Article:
Hurting The Ones You Love: Stop financial abuse of the elderly through misuse of a Power of Attorney
In this 1st part of a 4 part blog, we focus on the serious harm caused when people misuse the powers granted in a Power of Attorney to financially exploit an elderly person. This is a serious problem. Read all of 4 parts of this blog to learn about the scope of the problem and what you can do to stop the problem from happening.
Misuse of a Power of Attorney to financially exploit the elderly is wrong. A Power of Attorney (POA) recognizes and legally allows for one individual usually a trusted relative or family friend to make a wide variety of decisions on behalf of another individual who may be elderly, frail, ill, handicapped, or incapacitated. A POA Attorney affords an immense degree of power and influence to the person bearing that status (often called the agent), and with that comes the capacity for significant abuse.
POA abuse targets those who cannot adequately care for themselves: typically elderly, sick, and disabled people. An agent is granted POA in order to aid with legal, financial, medical, and other decisions. For this reason, the agent also often has access to funds, property, and personal information.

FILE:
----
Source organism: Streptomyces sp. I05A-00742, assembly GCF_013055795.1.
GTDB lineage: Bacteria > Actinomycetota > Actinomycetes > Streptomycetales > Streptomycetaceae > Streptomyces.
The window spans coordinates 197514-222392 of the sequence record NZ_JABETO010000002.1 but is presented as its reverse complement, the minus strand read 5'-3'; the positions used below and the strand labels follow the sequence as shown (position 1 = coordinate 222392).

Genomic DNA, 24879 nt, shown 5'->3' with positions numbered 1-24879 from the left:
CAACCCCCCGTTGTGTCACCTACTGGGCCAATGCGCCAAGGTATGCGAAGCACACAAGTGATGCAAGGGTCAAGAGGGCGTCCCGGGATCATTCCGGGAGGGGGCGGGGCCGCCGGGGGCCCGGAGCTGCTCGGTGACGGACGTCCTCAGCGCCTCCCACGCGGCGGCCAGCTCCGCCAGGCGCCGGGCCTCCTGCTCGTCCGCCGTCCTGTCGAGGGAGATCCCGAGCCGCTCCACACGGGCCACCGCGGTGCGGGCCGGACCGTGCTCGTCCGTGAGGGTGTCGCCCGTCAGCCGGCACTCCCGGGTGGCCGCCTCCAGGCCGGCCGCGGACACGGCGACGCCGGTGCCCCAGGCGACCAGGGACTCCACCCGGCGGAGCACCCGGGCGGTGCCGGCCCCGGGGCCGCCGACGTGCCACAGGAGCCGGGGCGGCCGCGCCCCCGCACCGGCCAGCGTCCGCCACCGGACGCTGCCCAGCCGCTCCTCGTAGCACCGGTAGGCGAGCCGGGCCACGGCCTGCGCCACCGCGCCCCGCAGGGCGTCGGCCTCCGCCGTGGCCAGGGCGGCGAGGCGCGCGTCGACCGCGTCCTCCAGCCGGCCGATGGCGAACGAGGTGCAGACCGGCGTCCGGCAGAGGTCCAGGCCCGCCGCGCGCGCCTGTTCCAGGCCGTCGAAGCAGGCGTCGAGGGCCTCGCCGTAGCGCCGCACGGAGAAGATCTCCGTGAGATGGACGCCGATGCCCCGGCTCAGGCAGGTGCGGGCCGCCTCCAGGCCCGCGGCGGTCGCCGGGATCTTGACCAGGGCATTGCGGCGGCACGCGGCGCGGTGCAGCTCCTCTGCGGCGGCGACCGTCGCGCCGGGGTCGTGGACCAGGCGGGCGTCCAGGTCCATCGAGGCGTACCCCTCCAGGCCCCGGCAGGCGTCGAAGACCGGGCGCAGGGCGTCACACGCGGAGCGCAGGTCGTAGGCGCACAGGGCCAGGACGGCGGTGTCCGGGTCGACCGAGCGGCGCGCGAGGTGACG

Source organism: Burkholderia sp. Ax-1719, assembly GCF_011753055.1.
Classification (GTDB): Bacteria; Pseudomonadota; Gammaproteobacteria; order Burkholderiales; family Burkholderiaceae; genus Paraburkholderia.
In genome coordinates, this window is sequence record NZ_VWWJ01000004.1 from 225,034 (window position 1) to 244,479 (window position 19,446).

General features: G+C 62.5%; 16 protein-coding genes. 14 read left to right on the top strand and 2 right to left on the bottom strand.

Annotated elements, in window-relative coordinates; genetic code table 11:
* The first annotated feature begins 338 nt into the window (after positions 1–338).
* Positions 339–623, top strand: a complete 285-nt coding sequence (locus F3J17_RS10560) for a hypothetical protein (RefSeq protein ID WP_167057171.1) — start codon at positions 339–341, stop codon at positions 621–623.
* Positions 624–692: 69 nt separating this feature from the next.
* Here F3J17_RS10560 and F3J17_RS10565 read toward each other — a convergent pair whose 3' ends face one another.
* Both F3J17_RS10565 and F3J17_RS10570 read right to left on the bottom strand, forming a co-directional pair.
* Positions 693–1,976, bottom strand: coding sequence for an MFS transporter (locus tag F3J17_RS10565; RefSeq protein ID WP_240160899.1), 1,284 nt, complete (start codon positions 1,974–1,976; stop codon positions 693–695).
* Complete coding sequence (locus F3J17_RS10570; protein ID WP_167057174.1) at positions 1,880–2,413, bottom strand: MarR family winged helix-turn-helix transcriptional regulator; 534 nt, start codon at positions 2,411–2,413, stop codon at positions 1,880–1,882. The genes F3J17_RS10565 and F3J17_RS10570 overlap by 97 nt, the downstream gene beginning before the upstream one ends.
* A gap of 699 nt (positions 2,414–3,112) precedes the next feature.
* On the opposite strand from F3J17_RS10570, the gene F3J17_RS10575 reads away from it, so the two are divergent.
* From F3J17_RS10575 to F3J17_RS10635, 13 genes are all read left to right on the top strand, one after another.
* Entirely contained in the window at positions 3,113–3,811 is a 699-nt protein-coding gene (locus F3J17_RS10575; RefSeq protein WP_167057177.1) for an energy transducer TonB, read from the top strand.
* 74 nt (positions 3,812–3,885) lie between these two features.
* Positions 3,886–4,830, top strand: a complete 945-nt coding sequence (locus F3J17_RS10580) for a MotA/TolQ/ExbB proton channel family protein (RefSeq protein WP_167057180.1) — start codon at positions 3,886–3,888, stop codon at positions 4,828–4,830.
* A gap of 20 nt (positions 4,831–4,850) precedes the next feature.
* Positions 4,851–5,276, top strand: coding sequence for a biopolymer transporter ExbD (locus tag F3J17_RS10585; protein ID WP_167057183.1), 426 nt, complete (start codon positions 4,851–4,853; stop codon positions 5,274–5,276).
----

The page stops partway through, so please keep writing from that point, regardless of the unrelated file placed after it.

What is Power of Attorney?
A POA is a legal document that establishes a relationship between two people: the Principal and the Agent. The Principal designates or authorizes the Agent to act on his or her behalf. The POA or POA is the document that grants the authority of the Agent over the Principal.
Typically, the POA contract remains valid until the Principal rescinds it, passes away, or loses mental capacity. While this arrangement is typically intended to ensure the fulfillment of the Principal’s wishes and decisions in case of incapacity or incompetence, this situation can leave the Principal particularly vulnerable to financial abuse, since the agreement gives almost limitless power to the Agent over the Principal’s financial and other matters.
How can a Power of Attorney be abused?
POA abuse occurs when the Agent in the agreement takes advantage of his or her position and makes decisions on the Principal’s behalf that benefit the Agent without the Principal’s knowledge or consent. Power-of-Attorney abuse can take any number of forms, the most common of which is financial abuse.
If you believe that you or a loved one has suffered POA abuse or elder abuse in Texas contact my law firm at 972-772-6100 or email me at firstname.lastname@example.org. Also contact The Texas Department of Family and Protective Services (DFPS) Adult Protective Services (APS) at 1-800-252-5400 or visit their website www.everyonesbusiness.org